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Post Options Post Options   Thanks (0) Thanks(0)   Quote SentencedToBurn Quote  Post ReplyReply Direct Link To This Post Posted: Mar/13/2019 at 6:20pm
Originally posted by farna farna wrote:

The AMC 20 doesn't have a fill plug in the rear cover, the plug is up in front near the pinion shaft. If you have a plug in the rear cover it's an AMC 15. The 66 Classic should have an AMC 20 though, as it would have come with a 232 six or a V08. Only cars with the 199 had the AMC 15, and I'm not positive the 66 big cars with 199 (only a few fleet models that I know of) would have had the 15, as no others would have used it. Seems like a waste of resources to make an AMC 15 just for a couple hundred cars (axle shafts and TT would be different, not much cost in changing axle tube lengths), and we know how AMC was with wasting resources!

Hey yup you're exactly right, its a 232 and it doesnt have a plug there. Just the few parts that I got before for AMC20 didnt fit so reason for my confusion.

It looks like I sorted a hub with my bolt pattern locally, the dude is shipping it up soon - its rusy as but i hope it'll clean up ok, and then I'll get one of the axles new. If that doesnt fit, then I'll follow the advise above and go with the cut-off single piece axles.
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Post Options Post Options   Thanks (0) Thanks(0)   Quote farna Quote  Post ReplyReply Direct Link To This Post Posted: Mar/14/2019 at 4:53am
Well, it doesn't work well to put a used hub on a different axle. The hubs are made of a bit softer material than the hardened axle. The fine splines in the axles embed into the hub as the axle nut it torqued, mating that axle to that hub. All the keyway does is line the two up so if you take the hub off to service the seal or bearing you put it back on exactly as it came off (prior to 1957 AMC/Nash told you to mark the unkeyed hub and axle before removing). A used hub will have splines from the previous axle that may not line up well with the new. The new splines cut into the hub over the old, and that usually weakens the hub material, making it easier to spin a hub even when properly torqued. It may cause the hub to slide a bit further back on the axle, which causes interference between the brake drum and backing plate/shoes. So you can't clean up the inside of an old hub and use on a different axle either.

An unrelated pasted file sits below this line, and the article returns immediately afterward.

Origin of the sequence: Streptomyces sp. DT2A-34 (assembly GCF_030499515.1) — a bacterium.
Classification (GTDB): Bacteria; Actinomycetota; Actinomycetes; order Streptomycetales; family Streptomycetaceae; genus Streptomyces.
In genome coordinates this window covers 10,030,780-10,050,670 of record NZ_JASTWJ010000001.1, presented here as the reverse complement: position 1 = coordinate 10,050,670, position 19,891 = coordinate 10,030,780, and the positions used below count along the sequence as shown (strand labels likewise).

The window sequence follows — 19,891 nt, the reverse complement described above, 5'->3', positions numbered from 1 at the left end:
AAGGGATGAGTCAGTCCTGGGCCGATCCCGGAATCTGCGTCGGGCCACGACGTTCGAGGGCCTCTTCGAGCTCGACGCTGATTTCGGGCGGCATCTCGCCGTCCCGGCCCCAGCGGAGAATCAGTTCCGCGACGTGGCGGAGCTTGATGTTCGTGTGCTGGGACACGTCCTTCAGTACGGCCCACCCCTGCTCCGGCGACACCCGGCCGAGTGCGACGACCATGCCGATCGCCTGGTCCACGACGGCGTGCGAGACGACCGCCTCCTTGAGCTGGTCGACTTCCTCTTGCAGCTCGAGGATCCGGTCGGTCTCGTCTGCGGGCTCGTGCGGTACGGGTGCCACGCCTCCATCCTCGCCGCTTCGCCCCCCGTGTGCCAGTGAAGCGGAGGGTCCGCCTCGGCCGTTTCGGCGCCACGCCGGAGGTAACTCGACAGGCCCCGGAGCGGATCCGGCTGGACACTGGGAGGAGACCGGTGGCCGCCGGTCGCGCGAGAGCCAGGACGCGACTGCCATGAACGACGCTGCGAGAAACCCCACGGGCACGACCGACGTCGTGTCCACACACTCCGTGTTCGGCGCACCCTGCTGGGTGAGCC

For a stock care mildly driven (just a cruiser) you might get by with it though. Some have, most don't have so much luck, but then most I've heard of that try and fail are horsing around with their cars a bit, that's how they spun a hub in the first place! AMC didn't specify a re-torque interval for the axle nuts because the cars weren't intended to last much more than 10 years/100K miles. 40 years later it's probably a good idea to re-torque the axles every 10-20 years, regardless of mileage.